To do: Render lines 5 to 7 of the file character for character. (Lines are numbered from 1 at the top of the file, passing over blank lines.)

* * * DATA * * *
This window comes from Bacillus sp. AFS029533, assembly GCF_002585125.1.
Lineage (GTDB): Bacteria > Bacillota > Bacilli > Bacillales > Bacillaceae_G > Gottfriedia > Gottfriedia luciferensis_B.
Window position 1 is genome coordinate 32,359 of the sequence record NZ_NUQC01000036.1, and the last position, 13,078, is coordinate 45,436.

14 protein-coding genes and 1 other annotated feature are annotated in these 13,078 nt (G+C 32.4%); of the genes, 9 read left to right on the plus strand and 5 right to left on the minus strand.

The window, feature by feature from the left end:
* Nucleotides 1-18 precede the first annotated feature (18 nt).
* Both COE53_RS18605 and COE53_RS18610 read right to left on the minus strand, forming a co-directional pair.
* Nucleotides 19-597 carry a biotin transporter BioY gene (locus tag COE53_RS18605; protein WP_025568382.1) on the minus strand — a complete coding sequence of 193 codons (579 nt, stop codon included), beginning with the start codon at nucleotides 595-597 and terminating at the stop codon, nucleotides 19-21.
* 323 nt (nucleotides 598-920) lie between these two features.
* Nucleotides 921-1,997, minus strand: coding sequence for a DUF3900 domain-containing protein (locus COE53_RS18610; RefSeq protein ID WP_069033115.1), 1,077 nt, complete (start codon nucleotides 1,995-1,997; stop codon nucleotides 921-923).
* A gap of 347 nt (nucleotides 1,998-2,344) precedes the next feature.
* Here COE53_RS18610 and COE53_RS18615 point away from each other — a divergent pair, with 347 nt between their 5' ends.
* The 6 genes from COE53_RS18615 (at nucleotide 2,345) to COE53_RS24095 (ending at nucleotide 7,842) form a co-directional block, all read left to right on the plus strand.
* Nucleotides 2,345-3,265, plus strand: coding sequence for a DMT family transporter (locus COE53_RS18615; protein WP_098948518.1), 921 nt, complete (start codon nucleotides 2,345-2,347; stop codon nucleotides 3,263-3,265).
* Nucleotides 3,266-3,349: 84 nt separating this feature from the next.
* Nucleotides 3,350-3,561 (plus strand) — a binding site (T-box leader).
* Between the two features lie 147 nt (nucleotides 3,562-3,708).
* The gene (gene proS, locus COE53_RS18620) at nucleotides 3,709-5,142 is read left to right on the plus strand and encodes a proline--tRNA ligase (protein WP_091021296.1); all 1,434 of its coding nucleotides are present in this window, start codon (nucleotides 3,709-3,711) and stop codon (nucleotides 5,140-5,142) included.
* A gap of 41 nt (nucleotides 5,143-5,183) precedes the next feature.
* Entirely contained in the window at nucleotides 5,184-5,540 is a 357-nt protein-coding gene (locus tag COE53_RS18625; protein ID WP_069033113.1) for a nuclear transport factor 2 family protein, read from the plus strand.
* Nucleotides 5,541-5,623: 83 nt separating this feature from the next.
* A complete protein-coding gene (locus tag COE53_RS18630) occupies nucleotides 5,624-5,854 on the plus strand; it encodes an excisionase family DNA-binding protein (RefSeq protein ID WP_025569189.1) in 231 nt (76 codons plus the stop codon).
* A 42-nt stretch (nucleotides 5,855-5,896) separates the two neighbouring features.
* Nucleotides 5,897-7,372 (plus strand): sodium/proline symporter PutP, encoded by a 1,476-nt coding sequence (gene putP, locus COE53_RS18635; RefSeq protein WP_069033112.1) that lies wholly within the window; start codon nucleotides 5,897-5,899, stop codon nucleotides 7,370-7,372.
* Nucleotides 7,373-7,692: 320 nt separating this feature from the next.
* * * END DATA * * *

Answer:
The window, feature by feature from the left end:
* Nucleotides 1-18 precede the first annotated feature (18 nt).
* Both COE53_RS18605 and COE53_RS18610 read right to left on the minus strand, forming a co-directional pair.